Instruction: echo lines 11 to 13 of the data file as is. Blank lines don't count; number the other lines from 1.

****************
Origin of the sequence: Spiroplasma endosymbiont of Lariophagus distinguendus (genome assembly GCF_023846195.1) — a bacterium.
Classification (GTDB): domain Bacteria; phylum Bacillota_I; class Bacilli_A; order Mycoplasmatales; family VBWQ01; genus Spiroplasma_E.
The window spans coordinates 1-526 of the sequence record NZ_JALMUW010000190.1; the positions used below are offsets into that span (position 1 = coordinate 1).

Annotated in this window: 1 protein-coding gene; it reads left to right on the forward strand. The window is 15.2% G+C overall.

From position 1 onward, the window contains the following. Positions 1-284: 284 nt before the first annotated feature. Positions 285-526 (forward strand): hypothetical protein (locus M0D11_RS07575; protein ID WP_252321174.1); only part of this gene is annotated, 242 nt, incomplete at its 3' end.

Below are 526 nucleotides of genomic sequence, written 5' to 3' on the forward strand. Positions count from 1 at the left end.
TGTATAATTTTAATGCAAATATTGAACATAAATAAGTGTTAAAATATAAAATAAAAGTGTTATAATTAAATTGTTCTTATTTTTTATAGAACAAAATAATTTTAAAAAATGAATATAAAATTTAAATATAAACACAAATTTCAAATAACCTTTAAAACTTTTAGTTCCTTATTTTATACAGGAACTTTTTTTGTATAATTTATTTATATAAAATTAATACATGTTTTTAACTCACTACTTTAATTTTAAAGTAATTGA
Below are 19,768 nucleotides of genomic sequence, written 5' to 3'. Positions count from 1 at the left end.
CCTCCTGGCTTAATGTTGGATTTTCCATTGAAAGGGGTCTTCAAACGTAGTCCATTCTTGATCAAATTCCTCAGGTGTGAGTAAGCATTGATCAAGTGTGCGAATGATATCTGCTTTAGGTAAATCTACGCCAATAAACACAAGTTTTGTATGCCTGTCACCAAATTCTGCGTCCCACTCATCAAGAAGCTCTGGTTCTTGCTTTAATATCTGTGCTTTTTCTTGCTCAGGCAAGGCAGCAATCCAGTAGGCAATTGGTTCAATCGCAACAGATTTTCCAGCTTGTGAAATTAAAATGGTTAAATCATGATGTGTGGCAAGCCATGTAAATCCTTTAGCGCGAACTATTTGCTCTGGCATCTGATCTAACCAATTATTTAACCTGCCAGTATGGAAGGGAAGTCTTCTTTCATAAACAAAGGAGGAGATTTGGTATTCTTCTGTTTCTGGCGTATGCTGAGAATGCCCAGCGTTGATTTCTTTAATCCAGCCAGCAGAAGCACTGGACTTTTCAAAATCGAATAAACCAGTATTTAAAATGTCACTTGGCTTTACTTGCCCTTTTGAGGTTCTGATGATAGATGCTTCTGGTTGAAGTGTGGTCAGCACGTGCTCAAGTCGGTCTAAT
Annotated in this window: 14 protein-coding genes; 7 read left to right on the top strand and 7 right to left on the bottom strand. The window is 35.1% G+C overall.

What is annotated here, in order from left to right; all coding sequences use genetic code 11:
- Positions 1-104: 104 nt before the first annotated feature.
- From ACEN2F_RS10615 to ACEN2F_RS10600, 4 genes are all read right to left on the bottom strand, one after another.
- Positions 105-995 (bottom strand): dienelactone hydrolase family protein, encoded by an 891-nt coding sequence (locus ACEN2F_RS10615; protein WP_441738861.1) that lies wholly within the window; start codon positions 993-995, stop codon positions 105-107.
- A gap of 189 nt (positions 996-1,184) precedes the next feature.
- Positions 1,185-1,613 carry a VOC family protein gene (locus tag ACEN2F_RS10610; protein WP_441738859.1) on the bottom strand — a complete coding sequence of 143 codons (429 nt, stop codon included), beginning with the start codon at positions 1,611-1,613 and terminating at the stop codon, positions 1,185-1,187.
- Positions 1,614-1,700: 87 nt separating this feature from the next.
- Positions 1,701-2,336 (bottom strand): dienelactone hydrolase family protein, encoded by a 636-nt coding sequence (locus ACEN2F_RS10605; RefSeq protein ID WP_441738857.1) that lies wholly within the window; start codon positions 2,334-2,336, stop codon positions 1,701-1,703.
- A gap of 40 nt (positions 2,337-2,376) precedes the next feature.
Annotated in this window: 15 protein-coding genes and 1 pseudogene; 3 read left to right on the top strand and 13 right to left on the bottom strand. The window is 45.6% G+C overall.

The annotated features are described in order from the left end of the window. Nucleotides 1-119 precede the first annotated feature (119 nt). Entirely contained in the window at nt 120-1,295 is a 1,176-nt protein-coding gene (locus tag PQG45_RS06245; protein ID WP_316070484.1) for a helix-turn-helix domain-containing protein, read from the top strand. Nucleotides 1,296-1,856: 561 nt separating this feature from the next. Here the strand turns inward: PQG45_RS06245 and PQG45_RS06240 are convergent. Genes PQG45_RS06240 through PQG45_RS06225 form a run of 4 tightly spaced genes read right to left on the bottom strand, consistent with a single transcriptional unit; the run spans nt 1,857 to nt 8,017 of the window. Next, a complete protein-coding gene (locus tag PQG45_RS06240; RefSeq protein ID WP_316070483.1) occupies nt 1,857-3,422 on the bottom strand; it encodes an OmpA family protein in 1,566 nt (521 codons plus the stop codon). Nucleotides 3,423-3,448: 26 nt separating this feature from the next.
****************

What is annotated here, in order from left to right; all coding sequences use genetic code 11:
- Positions 1-104: 104 nt before the first annotated feature.
- From ACEN2F_RS10615 to ACEN2F_RS10600, 4 genes are all read right to left on the bottom strand, one after another.